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Training and Motivating Volunteer Caregivers Enables HIV/AIDS Affected Children in Zambia to Access High Quality Care and Support
Authors: Wezi Kaira, James Mateyo, & Shelby Benson
“Before STEPS OVC came, as a member of the League of Mercy, my friends and I visited the sick in their homes where we helped them with household chores, bathed bed ridden patients and cooked in certain instances. Little did we know that we were in fact risking our lives and that of patients, especially in the transmission of HIV!”
*This was shared by a STEPS OVC caregiver who was exposed to HIV and possibly exposing others to HIV through serving households prior to receiving training and capacity building in managing and mitigating the impact of HIV in her community in Zambia.
Through a network of over 52,000 volunteer home visitors (called “caregivers”) and working through 621 local subgrantees (community- and faith-based organizations) and Rural Health Centers (RHCs), STEPS OVC (Sustainability through Economic Strengthening, Prevention and Support for vulnerable youths and Orphans and Vulnerable Children) has strengthened communities in rural Zambia to mitigate the impact of HIV on households living with HIV-positive individuals and orphans. In collaboration with the Ministry of Health, the USAID-funded STEPS OVC program (2010-2016) capitalized on the zeal from community volunteers and groups by building their capacity in providing evidence-based home based care, support and referrals for households affected by HIV/AIDS. This has improved not only the management of HIV in households but also the prevention of further spread of HIV in communities of Zambia.
Because the project is closing out, STEPS OVC has phased out operations in 58 districts and now only works directly with 15,479 caregivers in 15 districts. But the caregivers in phased-out districts and communities have continued to provide services to households in their communities affected by HIV, stigma has reduced, and HIV prevalence rates continue to drop owing to the great work provided by the community caregivers who are now supervised by the local RHC or the district medical centers. This is a clear demonstration that the thorough capacity built in community caregivers is in the community to stay, and HIV affected people will continue to receive services from the caregivers.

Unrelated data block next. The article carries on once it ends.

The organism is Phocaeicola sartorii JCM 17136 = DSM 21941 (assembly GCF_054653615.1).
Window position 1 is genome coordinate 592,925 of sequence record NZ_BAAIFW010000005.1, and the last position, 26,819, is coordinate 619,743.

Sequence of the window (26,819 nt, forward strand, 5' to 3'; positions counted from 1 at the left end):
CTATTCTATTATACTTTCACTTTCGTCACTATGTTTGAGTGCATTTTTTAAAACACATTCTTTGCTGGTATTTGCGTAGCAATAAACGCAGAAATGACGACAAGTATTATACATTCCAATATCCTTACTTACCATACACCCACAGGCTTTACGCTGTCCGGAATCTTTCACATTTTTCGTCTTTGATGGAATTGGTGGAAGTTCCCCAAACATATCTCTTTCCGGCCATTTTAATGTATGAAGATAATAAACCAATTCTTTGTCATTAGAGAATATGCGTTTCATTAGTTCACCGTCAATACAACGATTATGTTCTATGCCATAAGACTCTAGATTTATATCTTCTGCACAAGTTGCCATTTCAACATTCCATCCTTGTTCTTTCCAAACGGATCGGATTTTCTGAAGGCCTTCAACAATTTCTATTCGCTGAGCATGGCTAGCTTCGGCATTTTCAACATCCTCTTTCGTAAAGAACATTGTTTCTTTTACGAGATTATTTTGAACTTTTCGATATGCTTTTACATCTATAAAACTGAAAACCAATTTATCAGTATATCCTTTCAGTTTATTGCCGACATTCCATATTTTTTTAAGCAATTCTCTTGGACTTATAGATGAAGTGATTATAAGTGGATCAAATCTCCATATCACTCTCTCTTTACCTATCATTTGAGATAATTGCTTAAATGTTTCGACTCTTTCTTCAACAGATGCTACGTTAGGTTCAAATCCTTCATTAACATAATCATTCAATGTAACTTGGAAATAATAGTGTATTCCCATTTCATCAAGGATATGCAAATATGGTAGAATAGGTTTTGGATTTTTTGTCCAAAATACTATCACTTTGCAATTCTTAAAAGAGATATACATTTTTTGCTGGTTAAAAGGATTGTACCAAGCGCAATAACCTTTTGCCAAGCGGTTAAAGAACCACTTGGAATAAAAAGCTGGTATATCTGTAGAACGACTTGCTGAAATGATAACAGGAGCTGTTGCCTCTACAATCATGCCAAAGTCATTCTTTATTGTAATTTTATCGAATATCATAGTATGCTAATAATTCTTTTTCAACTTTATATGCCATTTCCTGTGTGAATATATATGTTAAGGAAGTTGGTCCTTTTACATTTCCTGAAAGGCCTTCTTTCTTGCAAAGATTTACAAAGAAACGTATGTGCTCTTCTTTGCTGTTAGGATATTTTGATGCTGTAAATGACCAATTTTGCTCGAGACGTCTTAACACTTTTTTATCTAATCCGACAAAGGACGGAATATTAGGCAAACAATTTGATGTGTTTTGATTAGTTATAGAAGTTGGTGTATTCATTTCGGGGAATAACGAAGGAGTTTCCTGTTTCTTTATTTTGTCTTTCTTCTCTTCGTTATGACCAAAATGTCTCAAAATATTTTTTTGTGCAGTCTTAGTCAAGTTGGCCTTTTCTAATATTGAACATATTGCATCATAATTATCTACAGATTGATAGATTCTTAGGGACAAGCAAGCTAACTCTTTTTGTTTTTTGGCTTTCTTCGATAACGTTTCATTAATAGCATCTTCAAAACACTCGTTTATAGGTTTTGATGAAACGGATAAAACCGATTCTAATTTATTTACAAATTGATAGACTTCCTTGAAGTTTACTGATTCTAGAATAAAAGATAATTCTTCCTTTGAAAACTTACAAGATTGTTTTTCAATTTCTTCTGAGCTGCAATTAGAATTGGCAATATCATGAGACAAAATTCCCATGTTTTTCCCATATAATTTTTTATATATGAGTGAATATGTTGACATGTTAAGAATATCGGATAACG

Community-based Approach & Trainings
The strength in the approach taken by STEPS OVC is that it is community-based. It involves local leadership and stakeholders in the identification and selection of caregivers. Caregiver training was done in the local language and in local setup in villages. In addition, household members caring for vulnerable populations were also often involved in these trainings so they could support the work of the volunteer home visitor/caregiver when they were not present.
Caregivers who were unable to read and write were paired with those with advanced educational levels during training, visitation periods, and reporting. For specialized training like finger pricking for HIV and malaria testing, caregivers with advanced education (grade 12 or higher) were selected and trained. Most of them have now been employed by many rural health centers or other NGOs implementing health programs.
All the trained caregivers were given certificates of attendance in recognition for their skills attained from the specialized trainings. All caregivers were equipped with tools for work such as identity cards, HBC kits (with contents such as gloves, pain killers, oil, lotion, petroleum jelly, torches, etc.), protective clothing, bags to carry supplies, Chtenge wrappers (a printed/branded cotton cloth popularly worn by women in Zambia), and bicycles to aid their work. Many of these items were received as Gifts-In-Kind and also served to incentivize caregivers.